My Scholarly Reflections

This is where I tell what I think, so that I see what I say

Waterfalls, rivers…and learning spaces

with 5 comments

Space embodies relationships between objects. Objects can have different relative heights. Lets take waterfalls. The contrasting heights embodied in waterfalls have a dramatic effect both auditory and visual. Water literally falls in a unidirectional and relentless manner, and often with a mellifluous or jarring rhythm. It has a peculiar inevitability, a reminder of the immutable laws of nature: gravity. Waterfalls can be memorable tourist attractions and veritable wonders to behold. Instructional spaces (e.g. a class) have parallels to waterfalls! The facilitator stands, and the students sit. Relative height affects flow. The facilitator talks and the students listen. The auditory flow is often expected by students to be definitive and unstoppable; laws of verbal gravity do not facilitate movement from down to up! Like the water pool at the base of a waterfall that laps up the inevitable and unavoidable liquid offering, students literally face the verbal cascade!

Confluence of rivers are less dramatic, as compared to waterfalls, but often more significant. Rivers quietly meet to exchange the submerged, often hidden, riches they bring from afar. They meet but do not completely merge at the point of confluence. They mix, but maintain their identity. A confluence becomes a conflux when a larger river meets a tributary. Or two streams can meet to create a new river. I would like my class to be a place of confluence rather than a cascade of a waterfall…..


Written by Amer Khan

March 16, 2012 at 6:12 pm

Posted in Uncategorized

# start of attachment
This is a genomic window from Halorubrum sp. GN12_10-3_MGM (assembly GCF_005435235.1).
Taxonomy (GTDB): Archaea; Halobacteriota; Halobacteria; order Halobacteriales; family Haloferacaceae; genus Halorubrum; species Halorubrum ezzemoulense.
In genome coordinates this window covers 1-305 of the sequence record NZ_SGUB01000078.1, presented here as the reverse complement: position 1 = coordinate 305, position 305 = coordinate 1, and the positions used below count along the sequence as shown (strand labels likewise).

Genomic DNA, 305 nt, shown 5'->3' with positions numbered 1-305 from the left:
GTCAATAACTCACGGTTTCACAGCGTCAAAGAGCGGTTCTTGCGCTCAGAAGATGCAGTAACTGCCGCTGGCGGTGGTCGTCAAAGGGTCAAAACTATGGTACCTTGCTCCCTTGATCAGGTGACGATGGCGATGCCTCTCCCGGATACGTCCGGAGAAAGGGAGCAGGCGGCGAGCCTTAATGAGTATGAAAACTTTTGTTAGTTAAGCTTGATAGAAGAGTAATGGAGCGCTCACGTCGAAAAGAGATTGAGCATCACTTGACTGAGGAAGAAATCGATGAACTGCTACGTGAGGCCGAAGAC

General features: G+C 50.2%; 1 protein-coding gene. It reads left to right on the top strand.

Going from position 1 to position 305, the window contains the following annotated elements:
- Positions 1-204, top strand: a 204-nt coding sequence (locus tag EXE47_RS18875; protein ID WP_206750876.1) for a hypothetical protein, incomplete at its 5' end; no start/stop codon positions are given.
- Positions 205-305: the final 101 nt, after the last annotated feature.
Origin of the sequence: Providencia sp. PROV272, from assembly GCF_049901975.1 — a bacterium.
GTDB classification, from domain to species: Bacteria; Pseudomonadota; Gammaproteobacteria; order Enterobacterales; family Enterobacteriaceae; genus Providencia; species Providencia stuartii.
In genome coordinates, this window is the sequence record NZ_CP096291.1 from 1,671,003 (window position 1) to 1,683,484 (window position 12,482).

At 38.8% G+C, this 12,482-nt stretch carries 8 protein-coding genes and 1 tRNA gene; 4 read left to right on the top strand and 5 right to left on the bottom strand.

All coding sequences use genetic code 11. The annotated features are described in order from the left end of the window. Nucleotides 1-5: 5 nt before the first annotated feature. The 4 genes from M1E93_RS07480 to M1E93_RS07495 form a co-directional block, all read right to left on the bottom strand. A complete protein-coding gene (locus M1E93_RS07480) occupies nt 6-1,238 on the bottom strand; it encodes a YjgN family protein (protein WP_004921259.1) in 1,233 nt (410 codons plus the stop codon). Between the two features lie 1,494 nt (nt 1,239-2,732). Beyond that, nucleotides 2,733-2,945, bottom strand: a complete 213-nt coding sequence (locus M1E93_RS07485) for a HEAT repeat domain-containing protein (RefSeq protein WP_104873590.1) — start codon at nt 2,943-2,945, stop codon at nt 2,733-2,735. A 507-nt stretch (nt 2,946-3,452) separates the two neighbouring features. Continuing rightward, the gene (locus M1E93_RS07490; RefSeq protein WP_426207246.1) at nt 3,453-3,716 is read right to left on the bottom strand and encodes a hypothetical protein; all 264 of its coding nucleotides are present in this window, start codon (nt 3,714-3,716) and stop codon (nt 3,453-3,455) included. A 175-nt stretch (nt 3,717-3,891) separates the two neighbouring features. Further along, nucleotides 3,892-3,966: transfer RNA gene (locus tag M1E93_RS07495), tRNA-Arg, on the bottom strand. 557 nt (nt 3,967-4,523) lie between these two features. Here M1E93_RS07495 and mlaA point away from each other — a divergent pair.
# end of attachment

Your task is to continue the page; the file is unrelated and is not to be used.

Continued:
5 Responses

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  1. From classical to nonclassical

    Amer, your metaphors lead me the nonclassical forms of inquiry. The classical form, as we know, depends on the if . . . then logic:

    If observation X (height), then observation Y (falling water)

    However, in teaching (or human interactions), no amount of X’s guarantee the Y that we want to see. So, one of the options is to try some nonclassical form of inquiry. One of the nonclassical forms depends on the if . . . do logic:

    If observation Y (distance from a learning conflux), then do action X
    (well, action X should stop when the observed distance is less than an acceptable level)

    Just some idle thoughts!


    March 17, 2012 at 6:52 am

  2. mmmmm…. I think we need to discuss this over lunch one of these days!


    March 17, 2012 at 12:58 pm

    • Perhaps X and Y are two of the many variables that interact with each other. There are, possibly, A, B or ….. that may interact with X and Y without our knowledge! What we can see is the surface of the rivers when these rivers met, at the place of confluence, but what are the forces that cause such confluence, the magnitude of these forces, the factors affecting the forces, etc… some we may know but some unknown. In teaching, we have bounded rationality but, until we try it out, it remains a mystery to the teachers of what methods can be more effective than others!

      CY Fung

      March 19, 2012 at 7:58 am

      • Yes, CY Fung, teaching and learning, like any social reality, are complex activities..I particularly note your point that we need to ‘try out’!


        March 19, 2012 at 9:07 am

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